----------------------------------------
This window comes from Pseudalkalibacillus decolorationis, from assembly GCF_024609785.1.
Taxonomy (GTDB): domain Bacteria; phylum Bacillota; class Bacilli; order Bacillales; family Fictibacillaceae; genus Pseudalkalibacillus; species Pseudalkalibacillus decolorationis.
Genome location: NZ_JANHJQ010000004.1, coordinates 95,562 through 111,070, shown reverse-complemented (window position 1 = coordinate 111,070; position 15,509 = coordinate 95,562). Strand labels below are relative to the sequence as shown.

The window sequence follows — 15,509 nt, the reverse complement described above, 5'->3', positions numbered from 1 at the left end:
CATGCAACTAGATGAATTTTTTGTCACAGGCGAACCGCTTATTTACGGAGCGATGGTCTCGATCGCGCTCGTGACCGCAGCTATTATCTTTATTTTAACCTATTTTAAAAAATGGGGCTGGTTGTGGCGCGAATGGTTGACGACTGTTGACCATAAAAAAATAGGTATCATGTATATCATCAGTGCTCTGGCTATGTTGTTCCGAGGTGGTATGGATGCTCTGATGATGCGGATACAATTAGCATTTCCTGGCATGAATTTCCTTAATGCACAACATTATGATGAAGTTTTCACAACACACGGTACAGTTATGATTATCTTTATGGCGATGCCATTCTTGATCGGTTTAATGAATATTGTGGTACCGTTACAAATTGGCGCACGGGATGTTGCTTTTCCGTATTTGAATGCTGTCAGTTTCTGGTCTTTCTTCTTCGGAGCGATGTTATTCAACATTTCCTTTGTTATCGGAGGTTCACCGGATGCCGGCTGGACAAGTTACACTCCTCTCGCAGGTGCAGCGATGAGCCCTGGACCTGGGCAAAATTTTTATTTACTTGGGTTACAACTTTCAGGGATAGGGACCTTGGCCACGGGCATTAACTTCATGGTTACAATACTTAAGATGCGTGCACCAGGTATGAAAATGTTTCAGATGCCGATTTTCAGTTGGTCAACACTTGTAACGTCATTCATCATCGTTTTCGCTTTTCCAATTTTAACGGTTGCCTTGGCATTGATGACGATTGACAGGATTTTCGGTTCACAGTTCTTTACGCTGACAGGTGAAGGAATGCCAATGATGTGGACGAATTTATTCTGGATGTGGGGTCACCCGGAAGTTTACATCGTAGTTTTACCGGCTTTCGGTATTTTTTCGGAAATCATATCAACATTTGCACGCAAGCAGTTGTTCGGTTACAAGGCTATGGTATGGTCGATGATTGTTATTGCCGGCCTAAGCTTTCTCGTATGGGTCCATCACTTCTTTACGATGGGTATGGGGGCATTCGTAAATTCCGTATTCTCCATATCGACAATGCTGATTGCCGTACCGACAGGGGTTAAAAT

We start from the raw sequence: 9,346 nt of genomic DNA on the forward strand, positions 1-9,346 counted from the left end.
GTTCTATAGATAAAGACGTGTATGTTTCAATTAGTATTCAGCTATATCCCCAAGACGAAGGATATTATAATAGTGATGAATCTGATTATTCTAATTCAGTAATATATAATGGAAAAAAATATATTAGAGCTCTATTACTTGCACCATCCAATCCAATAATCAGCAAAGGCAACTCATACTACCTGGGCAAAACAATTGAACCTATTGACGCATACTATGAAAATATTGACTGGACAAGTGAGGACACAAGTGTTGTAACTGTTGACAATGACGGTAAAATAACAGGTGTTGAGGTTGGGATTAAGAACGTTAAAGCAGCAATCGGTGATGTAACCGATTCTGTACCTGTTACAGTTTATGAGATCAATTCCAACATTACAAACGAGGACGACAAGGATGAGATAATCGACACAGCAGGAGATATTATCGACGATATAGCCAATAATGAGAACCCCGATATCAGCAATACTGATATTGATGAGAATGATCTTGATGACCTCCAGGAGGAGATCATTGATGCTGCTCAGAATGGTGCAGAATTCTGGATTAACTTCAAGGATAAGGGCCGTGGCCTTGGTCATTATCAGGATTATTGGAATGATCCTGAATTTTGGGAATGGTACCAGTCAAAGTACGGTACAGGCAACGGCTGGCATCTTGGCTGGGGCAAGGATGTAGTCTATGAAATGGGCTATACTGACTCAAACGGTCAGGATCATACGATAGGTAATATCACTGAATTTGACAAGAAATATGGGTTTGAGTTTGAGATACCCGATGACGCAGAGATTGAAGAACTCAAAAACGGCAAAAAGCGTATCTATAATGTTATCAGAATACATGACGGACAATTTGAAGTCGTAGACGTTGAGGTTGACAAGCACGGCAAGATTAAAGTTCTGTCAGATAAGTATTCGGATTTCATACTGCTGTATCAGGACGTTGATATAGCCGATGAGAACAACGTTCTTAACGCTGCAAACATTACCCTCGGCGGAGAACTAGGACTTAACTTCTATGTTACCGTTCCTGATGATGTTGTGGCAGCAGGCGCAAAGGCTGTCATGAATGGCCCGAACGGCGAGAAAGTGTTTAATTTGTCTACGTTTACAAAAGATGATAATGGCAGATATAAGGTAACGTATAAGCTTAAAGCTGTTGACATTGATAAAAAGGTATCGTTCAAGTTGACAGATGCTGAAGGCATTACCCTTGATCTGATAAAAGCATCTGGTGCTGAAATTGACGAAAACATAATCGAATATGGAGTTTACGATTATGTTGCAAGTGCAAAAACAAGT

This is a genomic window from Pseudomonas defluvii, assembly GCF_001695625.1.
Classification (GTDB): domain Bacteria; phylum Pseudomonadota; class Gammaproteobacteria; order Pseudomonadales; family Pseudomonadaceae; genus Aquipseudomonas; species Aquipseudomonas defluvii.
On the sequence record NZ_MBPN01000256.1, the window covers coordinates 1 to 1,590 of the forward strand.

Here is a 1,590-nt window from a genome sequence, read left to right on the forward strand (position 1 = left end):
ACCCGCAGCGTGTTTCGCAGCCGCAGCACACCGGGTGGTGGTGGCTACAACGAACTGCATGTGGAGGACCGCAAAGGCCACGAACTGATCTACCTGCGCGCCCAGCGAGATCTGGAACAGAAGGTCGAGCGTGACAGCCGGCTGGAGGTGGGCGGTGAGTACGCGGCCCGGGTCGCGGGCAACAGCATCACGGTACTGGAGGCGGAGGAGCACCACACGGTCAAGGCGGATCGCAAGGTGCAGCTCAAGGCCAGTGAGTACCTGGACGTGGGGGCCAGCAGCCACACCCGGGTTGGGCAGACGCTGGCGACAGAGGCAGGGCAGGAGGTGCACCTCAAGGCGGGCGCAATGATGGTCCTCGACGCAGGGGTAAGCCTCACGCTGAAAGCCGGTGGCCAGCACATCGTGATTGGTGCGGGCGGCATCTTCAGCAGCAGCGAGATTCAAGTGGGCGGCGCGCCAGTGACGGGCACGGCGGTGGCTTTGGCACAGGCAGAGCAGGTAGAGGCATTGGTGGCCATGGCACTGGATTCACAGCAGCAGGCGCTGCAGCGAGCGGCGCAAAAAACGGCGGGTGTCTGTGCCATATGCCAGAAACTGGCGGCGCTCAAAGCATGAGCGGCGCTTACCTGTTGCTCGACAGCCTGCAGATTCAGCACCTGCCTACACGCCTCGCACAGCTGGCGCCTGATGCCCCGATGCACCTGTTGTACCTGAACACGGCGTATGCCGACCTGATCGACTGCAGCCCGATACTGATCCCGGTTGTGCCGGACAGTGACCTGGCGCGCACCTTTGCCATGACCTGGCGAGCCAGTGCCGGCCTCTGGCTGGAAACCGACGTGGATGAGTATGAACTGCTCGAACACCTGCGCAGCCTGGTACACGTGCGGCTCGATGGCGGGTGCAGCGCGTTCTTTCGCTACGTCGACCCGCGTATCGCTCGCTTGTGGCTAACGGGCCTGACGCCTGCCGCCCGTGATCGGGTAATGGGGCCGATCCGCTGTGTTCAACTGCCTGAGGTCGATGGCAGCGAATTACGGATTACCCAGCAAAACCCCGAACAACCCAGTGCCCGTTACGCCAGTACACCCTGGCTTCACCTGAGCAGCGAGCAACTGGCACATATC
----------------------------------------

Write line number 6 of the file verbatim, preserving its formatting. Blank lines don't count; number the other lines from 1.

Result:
We start from the raw sequence: 9,346 nt of genomic DNA on the forward strand, positions 1-9,346 counted from the left end.